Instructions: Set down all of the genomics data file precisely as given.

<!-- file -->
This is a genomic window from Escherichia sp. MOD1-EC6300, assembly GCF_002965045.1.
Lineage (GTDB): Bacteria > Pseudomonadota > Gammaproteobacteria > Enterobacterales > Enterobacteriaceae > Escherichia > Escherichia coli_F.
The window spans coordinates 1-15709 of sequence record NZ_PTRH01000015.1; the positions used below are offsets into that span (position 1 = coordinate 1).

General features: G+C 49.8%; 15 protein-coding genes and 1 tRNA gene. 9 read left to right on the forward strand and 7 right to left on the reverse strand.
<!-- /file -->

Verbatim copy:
This is a genomic window from Escherichia sp. MOD1-EC6300, assembly GCF_002965045.1.
Lineage (GTDB): Bacteria > Pseudomonadota > Gammaproteobacteria > Enterobacterales > Enterobacteriaceae > Escherichia > Escherichia coli_F.
The window spans coordinates 1-15709 of sequence record NZ_PTRH01000015.1; the positions used below are offsets into that span (position 1 = coordinate 1).

General features: G+C 49.8%; 15 protein-coding genes and 1 tRNA gene. 9 read left to right on the forward strand and 7 right to left on the reverse strand.